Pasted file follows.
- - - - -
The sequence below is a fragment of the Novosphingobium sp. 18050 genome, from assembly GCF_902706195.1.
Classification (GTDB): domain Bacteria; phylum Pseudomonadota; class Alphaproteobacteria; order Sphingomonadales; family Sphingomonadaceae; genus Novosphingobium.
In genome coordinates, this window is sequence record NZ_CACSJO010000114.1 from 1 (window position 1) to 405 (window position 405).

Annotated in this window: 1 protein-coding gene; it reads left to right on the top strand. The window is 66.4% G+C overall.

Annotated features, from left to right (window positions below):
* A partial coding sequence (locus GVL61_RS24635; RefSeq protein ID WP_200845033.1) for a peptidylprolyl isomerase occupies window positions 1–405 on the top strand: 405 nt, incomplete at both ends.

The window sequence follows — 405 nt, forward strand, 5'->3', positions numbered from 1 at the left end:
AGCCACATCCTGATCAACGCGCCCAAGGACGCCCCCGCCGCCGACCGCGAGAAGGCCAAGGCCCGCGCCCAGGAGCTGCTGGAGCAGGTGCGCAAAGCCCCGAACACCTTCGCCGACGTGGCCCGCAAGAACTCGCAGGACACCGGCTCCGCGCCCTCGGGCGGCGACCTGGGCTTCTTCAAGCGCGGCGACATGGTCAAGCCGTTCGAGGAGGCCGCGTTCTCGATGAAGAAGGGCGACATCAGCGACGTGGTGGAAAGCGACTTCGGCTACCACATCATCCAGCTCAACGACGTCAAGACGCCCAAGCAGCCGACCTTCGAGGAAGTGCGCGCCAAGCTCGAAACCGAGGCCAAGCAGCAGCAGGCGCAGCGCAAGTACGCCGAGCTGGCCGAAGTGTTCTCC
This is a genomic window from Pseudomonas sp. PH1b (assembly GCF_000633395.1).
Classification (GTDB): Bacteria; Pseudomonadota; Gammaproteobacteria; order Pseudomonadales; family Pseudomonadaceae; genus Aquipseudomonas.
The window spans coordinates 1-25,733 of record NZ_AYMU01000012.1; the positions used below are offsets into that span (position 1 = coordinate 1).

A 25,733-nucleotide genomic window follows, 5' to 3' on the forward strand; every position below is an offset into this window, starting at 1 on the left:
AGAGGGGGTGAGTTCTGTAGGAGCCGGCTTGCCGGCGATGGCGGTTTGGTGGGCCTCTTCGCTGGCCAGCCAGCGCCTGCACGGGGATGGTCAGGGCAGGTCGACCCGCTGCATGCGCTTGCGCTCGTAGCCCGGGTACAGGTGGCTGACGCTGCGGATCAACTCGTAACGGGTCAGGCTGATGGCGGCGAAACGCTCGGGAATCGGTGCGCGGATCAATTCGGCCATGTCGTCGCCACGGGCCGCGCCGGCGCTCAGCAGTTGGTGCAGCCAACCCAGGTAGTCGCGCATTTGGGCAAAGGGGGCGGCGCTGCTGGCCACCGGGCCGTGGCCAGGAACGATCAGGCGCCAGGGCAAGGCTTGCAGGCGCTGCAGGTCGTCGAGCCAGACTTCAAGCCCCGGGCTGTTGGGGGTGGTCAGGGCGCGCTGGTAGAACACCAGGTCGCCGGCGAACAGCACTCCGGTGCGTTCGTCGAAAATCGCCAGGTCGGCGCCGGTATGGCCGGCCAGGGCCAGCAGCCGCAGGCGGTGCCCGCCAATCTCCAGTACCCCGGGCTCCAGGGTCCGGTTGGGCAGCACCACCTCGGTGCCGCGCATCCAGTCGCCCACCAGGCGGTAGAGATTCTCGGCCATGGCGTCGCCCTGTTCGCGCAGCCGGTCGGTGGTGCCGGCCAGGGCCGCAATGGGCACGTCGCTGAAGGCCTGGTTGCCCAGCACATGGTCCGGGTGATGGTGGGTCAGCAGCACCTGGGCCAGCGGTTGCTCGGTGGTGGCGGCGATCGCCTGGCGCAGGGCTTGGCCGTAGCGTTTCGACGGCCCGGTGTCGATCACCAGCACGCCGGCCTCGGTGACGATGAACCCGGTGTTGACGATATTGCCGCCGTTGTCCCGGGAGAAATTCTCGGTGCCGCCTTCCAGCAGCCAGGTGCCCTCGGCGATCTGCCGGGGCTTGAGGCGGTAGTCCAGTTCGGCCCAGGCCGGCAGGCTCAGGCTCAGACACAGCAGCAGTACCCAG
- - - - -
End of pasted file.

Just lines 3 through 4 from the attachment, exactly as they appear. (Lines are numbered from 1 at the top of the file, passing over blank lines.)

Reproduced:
In genome coordinates, this window is sequence record NZ_CACSJO010000114.1 from 1 (window position 1) to 405 (window position 405).

Annotated in this window: 1 protein-coding gene; it reads left to right on the top strand. The window is 66.4% G+C overall.